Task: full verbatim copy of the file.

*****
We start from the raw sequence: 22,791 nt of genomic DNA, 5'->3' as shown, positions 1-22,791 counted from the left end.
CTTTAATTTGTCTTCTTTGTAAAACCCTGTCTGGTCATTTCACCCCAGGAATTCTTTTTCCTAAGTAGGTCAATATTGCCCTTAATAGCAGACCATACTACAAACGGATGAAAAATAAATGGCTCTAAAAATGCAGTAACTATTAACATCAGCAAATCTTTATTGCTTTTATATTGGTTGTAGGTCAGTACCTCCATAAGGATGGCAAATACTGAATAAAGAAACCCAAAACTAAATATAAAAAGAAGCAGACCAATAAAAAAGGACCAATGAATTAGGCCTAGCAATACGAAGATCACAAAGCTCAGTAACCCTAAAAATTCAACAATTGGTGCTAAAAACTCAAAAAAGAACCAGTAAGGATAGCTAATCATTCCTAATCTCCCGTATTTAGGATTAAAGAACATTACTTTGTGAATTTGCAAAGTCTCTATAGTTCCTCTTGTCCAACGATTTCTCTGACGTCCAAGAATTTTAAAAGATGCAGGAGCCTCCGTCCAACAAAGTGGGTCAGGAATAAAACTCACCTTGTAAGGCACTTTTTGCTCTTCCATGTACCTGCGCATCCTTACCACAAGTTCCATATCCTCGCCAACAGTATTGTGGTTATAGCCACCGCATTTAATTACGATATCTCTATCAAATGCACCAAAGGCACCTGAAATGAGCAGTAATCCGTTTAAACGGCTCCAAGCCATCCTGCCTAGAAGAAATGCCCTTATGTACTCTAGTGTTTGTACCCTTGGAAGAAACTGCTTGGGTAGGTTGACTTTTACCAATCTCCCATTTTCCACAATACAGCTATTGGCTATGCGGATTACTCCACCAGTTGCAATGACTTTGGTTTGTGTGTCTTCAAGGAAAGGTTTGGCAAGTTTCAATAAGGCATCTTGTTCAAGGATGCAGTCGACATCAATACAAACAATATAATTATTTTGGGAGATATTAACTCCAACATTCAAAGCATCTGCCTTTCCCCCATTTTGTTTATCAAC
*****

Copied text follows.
We start from the raw sequence: 22,791 nt of genomic DNA, 5'->3' as shown, positions 1-22,791 counted from the left end.
CTTTAATTTGTCTTCTTTGTAAAACCCTGTCTGGTCATTTCACCCCAGGAATTCTTTTTCCTAAGTAGGTCAATATTGCCCTTAATAGCAGACCATACTACAAACGGATGAAAAATAAATGGCTCTAAAAATGCAGTAACTATTAACATCAGCAAATCTTTATTGCTTTTATATTGGTTGTAGGTCAGTACCTCCATAAGGATGGCAAATACTGAATAAAGAAACCCAAAACTAAATATAAAAAGAAGCAGACCAATAAAAAAGGACCAATGAATTAGGCCTAGCAATACGAAGATCACAAAGCTCAGTAACCCTAAAAATTCAACAATTGGTGCTAAAAACTCAAAAAAGAACCAGTAAGGATAGCTAATCATTCCTAATCTCCCGTATTTAGGATTAAAGAACATTACTTTGTGAATTTGCAAAGTCTCTATAGTTCCTCTTGTCCAACGATTTCTCTGACGTCCAAGAATTTTAAAAGATGCAGGAGCCTCCGTCCAACAAAGTGGGTCAGGAATAAAACTCACCTTGTAAGGCACTTTTTGCTCTTCCATGTACCTGCGCATCCTTACCACAAGTTCCATATCCTCGCCAACAGTATTGTGGTTATAGCCACCGCATTTAATTACGATATCTCTATCAAATGCACCAAAGGCACCTGAAATGAGCAGTAATCCGTTTAAACGGCTCCAAGCCATCCTGCCTAGAAGAAATGCCCTTATGTACTCTAGTGTTTGTACCCTTGGAAGAAACTGCTTGGGTAGGTTGACTTTTACCAATCTCCCATTTTCCACAATACAGCTATTGGCTATGCGGATTACTCCACCAGTTGCAATGACTTTGGTTTGTGTGTCTTCAAGGAAAGGTTTGGCAAGTTTCAATAAGGCATCTTGTTCAAGGATGCAGTCGACATCAATACAAACAATATAATTATTTTGGGAGATATTAACTCCAACATTCAAAGCATCTGCCTTTCCCCCATTTTGTTTATCAAC